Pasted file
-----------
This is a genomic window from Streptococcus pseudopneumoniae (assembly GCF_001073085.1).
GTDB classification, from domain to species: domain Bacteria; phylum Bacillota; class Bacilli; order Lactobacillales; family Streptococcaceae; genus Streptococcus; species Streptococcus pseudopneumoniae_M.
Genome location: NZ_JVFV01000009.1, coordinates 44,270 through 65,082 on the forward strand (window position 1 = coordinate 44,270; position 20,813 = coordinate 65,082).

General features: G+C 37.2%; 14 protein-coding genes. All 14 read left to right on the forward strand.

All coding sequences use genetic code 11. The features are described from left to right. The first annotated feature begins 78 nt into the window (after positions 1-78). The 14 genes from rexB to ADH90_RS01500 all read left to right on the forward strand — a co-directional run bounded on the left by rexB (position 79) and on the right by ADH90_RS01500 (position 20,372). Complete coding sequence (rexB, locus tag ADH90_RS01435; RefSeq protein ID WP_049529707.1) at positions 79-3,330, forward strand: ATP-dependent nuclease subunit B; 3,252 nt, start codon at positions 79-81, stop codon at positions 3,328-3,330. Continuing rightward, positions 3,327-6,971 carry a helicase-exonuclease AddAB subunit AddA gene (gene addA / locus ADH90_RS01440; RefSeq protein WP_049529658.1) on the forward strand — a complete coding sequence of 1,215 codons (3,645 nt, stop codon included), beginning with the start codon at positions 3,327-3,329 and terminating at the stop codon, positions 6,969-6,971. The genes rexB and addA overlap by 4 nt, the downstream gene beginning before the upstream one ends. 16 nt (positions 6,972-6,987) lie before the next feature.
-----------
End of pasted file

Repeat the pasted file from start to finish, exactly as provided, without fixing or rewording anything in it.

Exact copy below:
This is a genomic window from Streptococcus pseudopneumoniae (assembly GCF_001073085.1).
GTDB classification, from domain to species: domain Bacteria; phylum Bacillota; class Bacilli; order Lactobacillales; family Streptococcaceae; genus Streptococcus; species Streptococcus pseudopneumoniae_M.
Genome location: NZ_JVFV01000009.1, coordinates 44,270 through 65,082 on the forward strand (window position 1 = coordinate 44,270; position 20,813 = coordinate 65,082).

General features: G+C 37.2%; 14 protein-coding genes. All 14 read left to right on the forward strand.

All coding sequences use genetic code 11. The features are described from left to right. The first annotated feature begins 78 nt into the window (after positions 1-78). The 14 genes from rexB to ADH90_RS01500 all read left to right on the forward strand — a co-directional run bounded on the left by rexB (position 79) and on the right by ADH90_RS01500 (position 20,372). Complete coding sequence (rexB, locus tag ADH90_RS01435; RefSeq protein ID WP_049529707.1) at positions 79-3,330, forward strand: ATP-dependent nuclease subunit B; 3,252 nt, start codon at positions 79-81, stop codon at positions 3,328-3,330. Continuing rightward, positions 3,327-6,971 carry a helicase-exonuclease AddAB subunit AddA gene (gene addA / locus ADH90_RS01440; RefSeq protein WP_049529658.1) on the forward strand — a complete coding sequence of 1,215 codons (3,645 nt, stop codon included), beginning with the start codon at positions 3,327-3,329 and terminating at the stop codon, positions 6,969-6,971. The genes rexB and addA overlap by 4 nt, the downstream gene beginning before the upstream one ends. 16 nt (positions 6,972-6,987) lie before the next feature.